Steven Udotong // Photo via: burlingtoncountytimes.com

Steven Udotong // Photo via: burlingtoncountytimes.com

Passionate and on a mission to save the environment Steven on his Gofundme wrote “The general public is not taking action. But I will.”, exceeding his initial funding quest, he has set up the nuclear fusor’s vacuum chamber, this allows for the installation of a pressure sensor and neutron detector.

With more research on Nuclear power and commercializing it there might be a safe, cleaner future. Steven is taking this bold step for himself and for the rest of his generation. Thank you Steve!

Girls, Help Has Come!

A NIGERIAN LADY IS ASSISTING OTHER YOUNG GIRLS FROM LOW-INCOME HOMES AND IDP CAMPS WITH NECESSARY NEEDS FOR THEIR 'TIME OF THE MONTH'

Photo: sierraloaded.com

Photo: sierraloaded.com

Oghenekaro Omu is a Brand Strategist and Humanitarian who is passionate about the education and health of young Nigerian girls. She became concerned about the doubling increase in the cost of Sanitary pads in the country fuelled by the economic recession in Nigeria and decided to use what she had to make a change; her passionate heart and her social media influence.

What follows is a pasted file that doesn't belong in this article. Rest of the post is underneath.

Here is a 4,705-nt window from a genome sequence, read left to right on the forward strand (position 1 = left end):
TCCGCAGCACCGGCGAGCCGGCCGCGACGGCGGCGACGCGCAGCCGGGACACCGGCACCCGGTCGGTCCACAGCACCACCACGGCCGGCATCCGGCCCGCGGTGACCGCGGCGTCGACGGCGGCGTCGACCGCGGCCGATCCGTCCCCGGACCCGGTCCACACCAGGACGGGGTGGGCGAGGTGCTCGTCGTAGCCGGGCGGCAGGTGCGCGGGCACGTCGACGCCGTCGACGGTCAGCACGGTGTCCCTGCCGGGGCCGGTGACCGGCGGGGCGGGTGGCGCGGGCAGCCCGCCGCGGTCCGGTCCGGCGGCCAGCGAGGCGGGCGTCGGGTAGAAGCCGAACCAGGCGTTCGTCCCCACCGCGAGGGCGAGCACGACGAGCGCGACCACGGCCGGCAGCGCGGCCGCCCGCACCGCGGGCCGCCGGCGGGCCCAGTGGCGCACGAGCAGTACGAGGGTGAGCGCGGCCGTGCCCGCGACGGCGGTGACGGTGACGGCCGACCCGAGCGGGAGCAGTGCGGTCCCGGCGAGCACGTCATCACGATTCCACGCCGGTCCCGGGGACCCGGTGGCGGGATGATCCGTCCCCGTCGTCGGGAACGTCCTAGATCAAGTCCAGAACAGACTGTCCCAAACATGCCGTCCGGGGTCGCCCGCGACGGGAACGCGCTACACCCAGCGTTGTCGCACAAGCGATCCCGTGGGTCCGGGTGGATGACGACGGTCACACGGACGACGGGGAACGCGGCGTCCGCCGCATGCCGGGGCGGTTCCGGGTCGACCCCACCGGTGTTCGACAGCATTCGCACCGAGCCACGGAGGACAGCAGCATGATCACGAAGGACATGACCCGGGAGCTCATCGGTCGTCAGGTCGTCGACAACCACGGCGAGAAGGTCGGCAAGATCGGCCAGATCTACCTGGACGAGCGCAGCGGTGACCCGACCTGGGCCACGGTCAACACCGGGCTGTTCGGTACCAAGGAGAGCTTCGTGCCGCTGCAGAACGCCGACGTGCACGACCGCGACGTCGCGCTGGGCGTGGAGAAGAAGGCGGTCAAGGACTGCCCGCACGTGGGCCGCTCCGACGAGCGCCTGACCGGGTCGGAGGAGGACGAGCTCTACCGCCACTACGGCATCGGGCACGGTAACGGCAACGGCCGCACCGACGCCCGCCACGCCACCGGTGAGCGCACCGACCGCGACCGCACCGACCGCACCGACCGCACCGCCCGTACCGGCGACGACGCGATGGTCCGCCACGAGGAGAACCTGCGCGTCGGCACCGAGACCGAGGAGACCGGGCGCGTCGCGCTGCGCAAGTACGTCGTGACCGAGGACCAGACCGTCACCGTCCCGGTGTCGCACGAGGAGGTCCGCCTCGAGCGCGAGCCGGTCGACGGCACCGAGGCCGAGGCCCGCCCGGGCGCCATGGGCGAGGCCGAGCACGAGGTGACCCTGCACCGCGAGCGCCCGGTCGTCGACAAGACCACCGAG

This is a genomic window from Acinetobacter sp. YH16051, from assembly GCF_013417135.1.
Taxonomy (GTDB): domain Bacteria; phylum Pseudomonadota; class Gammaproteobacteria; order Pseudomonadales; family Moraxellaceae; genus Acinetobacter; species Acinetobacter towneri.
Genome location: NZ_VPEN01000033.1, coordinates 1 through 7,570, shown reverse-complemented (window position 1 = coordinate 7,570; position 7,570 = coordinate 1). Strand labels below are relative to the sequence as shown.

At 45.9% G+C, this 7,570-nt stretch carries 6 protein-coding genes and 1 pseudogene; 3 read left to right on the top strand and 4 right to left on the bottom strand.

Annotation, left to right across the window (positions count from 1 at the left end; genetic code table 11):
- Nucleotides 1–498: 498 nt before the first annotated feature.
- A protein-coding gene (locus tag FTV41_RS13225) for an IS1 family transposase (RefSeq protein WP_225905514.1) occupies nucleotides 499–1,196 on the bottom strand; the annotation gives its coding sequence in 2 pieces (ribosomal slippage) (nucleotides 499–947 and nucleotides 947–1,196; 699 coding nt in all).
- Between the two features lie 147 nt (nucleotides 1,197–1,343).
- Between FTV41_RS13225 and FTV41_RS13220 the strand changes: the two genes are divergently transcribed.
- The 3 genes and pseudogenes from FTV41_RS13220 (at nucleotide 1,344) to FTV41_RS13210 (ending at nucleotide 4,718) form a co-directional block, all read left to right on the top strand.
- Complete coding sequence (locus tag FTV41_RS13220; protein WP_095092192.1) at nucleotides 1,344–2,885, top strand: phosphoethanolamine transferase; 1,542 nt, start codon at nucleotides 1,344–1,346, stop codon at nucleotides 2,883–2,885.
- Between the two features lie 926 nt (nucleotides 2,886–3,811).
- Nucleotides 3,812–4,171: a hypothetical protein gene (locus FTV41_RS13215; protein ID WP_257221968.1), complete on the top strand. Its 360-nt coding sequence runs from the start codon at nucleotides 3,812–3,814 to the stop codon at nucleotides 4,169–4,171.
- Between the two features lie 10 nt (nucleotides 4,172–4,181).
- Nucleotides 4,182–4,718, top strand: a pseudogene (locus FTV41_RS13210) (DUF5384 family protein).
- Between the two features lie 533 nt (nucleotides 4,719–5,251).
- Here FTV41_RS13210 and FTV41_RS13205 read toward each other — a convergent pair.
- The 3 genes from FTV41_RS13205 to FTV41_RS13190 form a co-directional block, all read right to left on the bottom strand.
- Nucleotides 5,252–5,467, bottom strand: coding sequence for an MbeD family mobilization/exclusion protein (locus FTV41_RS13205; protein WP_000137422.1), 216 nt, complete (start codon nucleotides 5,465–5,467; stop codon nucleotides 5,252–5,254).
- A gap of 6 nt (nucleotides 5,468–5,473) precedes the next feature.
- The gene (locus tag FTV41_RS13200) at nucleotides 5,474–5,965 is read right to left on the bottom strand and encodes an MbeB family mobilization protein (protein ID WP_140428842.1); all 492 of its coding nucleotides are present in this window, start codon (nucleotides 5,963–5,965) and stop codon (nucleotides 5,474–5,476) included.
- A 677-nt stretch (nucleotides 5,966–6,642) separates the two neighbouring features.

Leveraging on social media, Oghenekaro decided to gather up a team of young followers; Gabriella Scott, Cynthia Ndeche, Tolani Thomas, Alexa Chukwumah, Ifeyinwa Mbanugo and Olamide Odukoya alongside other eager volunteers for a crowdfunding campaign which will be used to purchase sanitary pads for young underprivileged girls. The success of the first crowdsourcing campaign was beyond expectation, raising over Eight Hundred Thousand Naira within a week from followers on Twitter alone. Encouraged by the success, She and her team decided to set up an easily accessible page on twitter and Instagram, informing and engaging with donors on state of activities, process and challenges of campaigns - @freesanitarypad.

(Photo:  S.A.N.G )

(Photo: S.A.N.G)

A UNESCO report states that one in ten girls in Sub-Saharan Africa misses school during her menstrual cycle due her inability to access affordable sanitary products. Generally, there is a hush-hush cloud surrounding menstrual hygiene in Nigeria which leaves underprivileged school girls to suffer in silence. It is also important to note that not only girls’ education suffer during menstruation, but in their overall health. It is stated that about 70% of all reproductive diseases in developing countries are caused by poor menstrual hygiene – which in turn affect maternal mortality. In places where girls cannot afford sanitary towels, many resort to of using reusable clothes, which most times are often washed without soap or clean water putting the girls and their future at high risk.